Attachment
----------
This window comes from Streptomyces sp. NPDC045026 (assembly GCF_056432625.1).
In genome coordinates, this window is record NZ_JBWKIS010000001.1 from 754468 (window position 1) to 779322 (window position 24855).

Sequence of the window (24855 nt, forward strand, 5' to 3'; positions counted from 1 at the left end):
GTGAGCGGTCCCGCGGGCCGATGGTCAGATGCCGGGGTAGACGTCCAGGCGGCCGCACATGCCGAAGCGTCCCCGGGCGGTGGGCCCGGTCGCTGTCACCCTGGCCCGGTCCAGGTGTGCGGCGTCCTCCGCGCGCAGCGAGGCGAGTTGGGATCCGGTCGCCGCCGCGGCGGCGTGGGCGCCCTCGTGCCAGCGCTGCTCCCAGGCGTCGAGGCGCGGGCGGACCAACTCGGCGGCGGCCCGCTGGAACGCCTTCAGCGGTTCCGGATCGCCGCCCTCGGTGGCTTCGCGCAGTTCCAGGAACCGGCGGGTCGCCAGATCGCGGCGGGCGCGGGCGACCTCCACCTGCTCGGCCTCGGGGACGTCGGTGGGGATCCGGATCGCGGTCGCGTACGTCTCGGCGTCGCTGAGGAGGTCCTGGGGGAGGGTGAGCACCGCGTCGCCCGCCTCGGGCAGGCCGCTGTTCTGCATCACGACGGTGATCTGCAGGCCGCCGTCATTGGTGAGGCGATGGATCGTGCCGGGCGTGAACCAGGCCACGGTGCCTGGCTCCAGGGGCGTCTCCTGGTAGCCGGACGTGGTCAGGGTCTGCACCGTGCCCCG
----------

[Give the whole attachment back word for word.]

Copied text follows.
This window comes from Streptomyces sp. NPDC045026 (assembly GCF_056432625.1).
In genome coordinates, this window is record NZ_JBWKIS010000001.1 from 754468 (window position 1) to 779322 (window position 24855).

Sequence of the window (24855 nt, forward strand, 5' to 3'; positions counted from 1 at the left end):
GTGAGCGGTCCCGCGGGCCGATGGTCAGATGCCGGGGTAGACGTCCAGGCGGCCGCACATGCCGAAGCGTCCCCGGGCGGTGGGCCCGGTCGCTGTCACCCTGGCCCGGTCCAGGTGTGCGGCGTCCTCCGCGCGCAGCGAGGCGAGTTGGGATCCGGTCGCCGCCGCGGCGGCGTGGGCGCCCTCGTGCCAGCGCTGCTCCCAGGCGTCGAGGCGCGGGCGGACCAACTCGGCGGCGGCCCGCTGGAACGCCTTCAGCGGTTCCGGATCGCCGCCCTCGGTGGCTTCGCGCAGTTCCAGGAACCGGCGGGTCGCCAGATCGCGGCGGGCGCGGGCGACCTCCACCTGCTCGGCCTCGGGGACGTCGGTGGGGATCCGGATCGCGGTCGCGTACGTCTCGGCGTCGCTGAGGAGGTCCTGGGGGAGGGTGAGCACCGCGTCGCCCGCCTCGGGCAGGCCGCTGTTCTGCATCACGACGGTGATCTGCAGGCCGCCGTCATTGGTGAGGCGATGGATCGTGCCGGGCGTGAACCAGGCCACGGTGCCTGGCTCCAGGGGCGTCTCCTGGTAGCCGGACGTGGTCAGGGTCTGCACCGTGCCCCG